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Carbon-capture material releases trapped CO2 when exposed to sunlight

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February 13, 2013

Scientists have created a new material that adsorbs carbon dioxide emissions, then release...

Scientists have created a new material that adsorbs carbon dioxide emissions, then releases the trapped CO2 when irradiated with sunlight (Photo: Shutterstock)

Amidst concerns over the accumulation of atmospheric greenhouse gases, many research institutes have been looking into methods of carbon sequestration – the capture, storage and even possible reuse of carbon dioxide emissions. Unfortunately, some of the approaches require a considerable input of power, in order to release the captured CO2. A new material developed at Australia’s Monash University, however, requires nothing but sunlight.

The material is a metal organic framework, or MOF. These are two- or three-dimensional crystalline compounds, made up of clusters of metal atoms linked by organic molecules. MOFs have an enormous internal surface area for their size, so they’re good candidates for storing large quantities of gases such as CO2 or hydrogen.

The Monash material was made using using light-sensitive azobenzene molecules. The resulting MOF is able to adsorb large amounts of CO2, but in a process known as dynamic photo-switching, it changes its structure when irradiated with sunlight. When this happens, it releases the CO2 in a manner said to be “like wringing out a sponge.” By contrast, some other carbon sequestration technologies utilize a liquid-based capture medium, that must be heated in order to release the CO2.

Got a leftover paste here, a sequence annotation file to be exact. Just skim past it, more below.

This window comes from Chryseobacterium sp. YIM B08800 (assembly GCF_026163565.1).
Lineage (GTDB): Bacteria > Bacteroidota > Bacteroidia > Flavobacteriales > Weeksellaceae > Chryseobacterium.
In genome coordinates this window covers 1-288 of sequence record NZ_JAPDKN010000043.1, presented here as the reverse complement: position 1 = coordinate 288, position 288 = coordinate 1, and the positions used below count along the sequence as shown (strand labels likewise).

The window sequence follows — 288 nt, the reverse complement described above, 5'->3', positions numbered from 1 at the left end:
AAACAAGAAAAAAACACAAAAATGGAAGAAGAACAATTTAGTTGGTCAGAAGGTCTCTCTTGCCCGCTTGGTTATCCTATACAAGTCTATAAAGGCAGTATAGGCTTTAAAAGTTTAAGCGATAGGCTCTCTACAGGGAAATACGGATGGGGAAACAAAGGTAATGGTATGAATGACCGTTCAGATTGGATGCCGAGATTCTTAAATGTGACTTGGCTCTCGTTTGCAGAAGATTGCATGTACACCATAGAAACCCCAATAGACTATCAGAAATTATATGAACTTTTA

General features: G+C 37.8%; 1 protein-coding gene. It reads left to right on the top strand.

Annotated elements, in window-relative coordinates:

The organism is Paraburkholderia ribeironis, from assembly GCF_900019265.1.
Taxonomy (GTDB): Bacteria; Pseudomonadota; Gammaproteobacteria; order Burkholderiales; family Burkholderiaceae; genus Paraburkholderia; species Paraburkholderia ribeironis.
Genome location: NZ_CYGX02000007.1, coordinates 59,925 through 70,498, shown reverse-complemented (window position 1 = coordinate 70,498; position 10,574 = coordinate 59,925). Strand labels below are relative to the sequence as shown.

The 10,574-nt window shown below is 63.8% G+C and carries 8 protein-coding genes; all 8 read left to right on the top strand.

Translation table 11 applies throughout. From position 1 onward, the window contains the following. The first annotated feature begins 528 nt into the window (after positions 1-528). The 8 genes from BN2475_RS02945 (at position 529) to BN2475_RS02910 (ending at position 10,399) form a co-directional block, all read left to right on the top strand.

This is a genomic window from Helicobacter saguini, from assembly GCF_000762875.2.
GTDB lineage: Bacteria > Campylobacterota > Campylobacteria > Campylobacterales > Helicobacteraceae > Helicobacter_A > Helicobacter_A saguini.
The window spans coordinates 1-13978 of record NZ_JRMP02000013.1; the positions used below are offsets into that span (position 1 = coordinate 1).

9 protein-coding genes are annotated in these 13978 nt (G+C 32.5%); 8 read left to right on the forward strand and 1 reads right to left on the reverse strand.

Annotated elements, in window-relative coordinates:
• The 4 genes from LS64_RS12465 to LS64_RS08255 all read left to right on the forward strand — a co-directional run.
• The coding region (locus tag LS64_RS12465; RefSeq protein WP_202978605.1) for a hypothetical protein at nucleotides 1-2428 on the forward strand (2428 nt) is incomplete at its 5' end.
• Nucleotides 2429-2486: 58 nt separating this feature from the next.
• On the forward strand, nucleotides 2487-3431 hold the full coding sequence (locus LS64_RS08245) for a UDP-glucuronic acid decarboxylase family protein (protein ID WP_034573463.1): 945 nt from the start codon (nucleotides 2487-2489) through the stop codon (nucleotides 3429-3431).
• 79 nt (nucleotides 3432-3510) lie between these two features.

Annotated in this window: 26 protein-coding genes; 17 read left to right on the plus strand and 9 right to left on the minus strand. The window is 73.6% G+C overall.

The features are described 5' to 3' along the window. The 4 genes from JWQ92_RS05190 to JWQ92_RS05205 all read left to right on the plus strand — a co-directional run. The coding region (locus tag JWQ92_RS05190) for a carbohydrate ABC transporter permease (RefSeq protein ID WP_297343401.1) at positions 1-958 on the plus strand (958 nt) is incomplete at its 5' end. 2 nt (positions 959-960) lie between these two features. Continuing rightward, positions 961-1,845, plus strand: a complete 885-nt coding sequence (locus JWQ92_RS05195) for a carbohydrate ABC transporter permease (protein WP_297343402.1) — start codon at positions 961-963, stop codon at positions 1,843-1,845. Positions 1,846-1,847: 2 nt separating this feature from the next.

The released carbon dioxide could conceivably be used to produce energy, moved into long-term storage, converted into a harmless mineral, or perhaps even utilized in construction materials.

While the Monash “sponge” is particularly adept at catching and releasing CO2, the researchers believe that by using the azobenzene molecules in other MOF formulations, other gases could also be targeted.

A paper on the research was published yesterday in the journal Angewandte Chemie.

Source: Monash University

About the Author
Ben Coxworth An experienced freelance writer, videographer and television producer, Ben's interest in all forms of innovation is particularly fanatical when it comes to human-powered transportation, film-making gear, environmentally-friendly technologies and anything that's designed to go underwater. He lives in Edmonton, Alberta, where he spends a lot of time going over the handlebars of his mountain bike, hanging out in off-leash parks, and wishing the Pacific Ocean wasn't so far away.   All articles by Ben Coxworth
2 Comments

If this makes the price of commercial C02 go down I'm all for it. And that is a nice picture of vented steam; a much more potent greenhouse gas.

Slowburn
14th February, 2013 @ 07:54 am PST

If the goal is to encourage the growth of plants and trees, we need to find ways to increase the amount of CO2 in the atmosphere.

That being said, this material might have commercial benefit if it becomes a less expensive way to capture CO2 for resale/reuse.

AllenH
14th February, 2013 @ 01:38 pm PST
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